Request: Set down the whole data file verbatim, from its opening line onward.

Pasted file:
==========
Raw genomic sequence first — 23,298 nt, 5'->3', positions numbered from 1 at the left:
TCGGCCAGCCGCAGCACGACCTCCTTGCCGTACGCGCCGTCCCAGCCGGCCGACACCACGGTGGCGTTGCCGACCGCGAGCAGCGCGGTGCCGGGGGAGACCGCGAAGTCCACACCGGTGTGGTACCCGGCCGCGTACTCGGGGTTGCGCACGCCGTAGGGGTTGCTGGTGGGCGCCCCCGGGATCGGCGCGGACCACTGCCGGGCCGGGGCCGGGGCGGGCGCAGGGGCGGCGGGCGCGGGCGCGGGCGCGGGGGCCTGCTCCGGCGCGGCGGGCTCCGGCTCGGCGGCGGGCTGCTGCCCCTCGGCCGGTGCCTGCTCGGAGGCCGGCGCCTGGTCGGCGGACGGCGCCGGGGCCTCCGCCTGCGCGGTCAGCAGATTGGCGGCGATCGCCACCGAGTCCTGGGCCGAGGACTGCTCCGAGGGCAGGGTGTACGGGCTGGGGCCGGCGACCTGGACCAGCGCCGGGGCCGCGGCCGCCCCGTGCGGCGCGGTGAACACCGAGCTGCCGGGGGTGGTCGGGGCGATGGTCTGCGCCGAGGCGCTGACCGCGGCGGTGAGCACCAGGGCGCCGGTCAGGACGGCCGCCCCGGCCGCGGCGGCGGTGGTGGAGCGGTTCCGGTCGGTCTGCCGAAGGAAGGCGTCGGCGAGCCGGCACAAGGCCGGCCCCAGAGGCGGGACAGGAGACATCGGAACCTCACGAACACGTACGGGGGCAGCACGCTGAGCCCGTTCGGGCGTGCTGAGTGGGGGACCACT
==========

Raw genomic sequence first — 23,298 nt, 5'->3', positions numbered from 1 at the left:
TCGGCCAGCCGCAGCACGACCTCCTTGCCGTACGCGCCGTCCCAGCCGGCCGACACCACGGTGGCGTTGCCGACCGCGAGCAGCGCGGTGCCGGGGGAGACCGCGAAGTCCACACCGGTGTGGTACCCGGCCGCGTACTCGGGGTTGCGCACGCCGTAGGGGTTGCTGGTGGGCGCCCCCGGGATCGGCGCGGACCACTGCCGGGCCGGGGCCGGGGCGGGCGCAGGGGCGGCGGGCGCGGGCGCGGGCGCGGGGGCCTGCTCCGGCGCGGCGGGCTCCGGCTCGGCGGCGGGCTGCTGCCCCTCGGCCGGTGCCTGCTCGGAGGCCGGCGCCTGGTCGGCGGACGGCGCCGGGGCCTCCGCCTGCGCGGTCAGCAGATTGGCGGCGATCGCCACCGAGTCCTGGGCCGAGGACTGCTCCGAGGGCAGGGTGTACGGGCTGGGGCCGGCGACCTGGACCAGCGCCGGGGCCGCGGCCGCCCCGTGCGGCGCGGTGAACACCGAGCTGCCGGGGGTGGTCGGGGCGATGGTCTGCGCCGAGGCGCTGACCGCGGCGGTGAGCACCAGGGCGCCGGTCAGGACGGCCGCCCCGGCCGCGGCGGCGGTGGTGGAGCGGTTCCGGTCGGTCTGCCGAAGGAAGGCGTCGGCGAGCCGGCACAAGGCCGGCCCCAGAGGCGGGACAGGAGACATCGGAACCTCACGAACACGTACGGGGGCAGCACGCTGAGCCCGTTCGGGCGTGCTGAGTGGGGGACCACT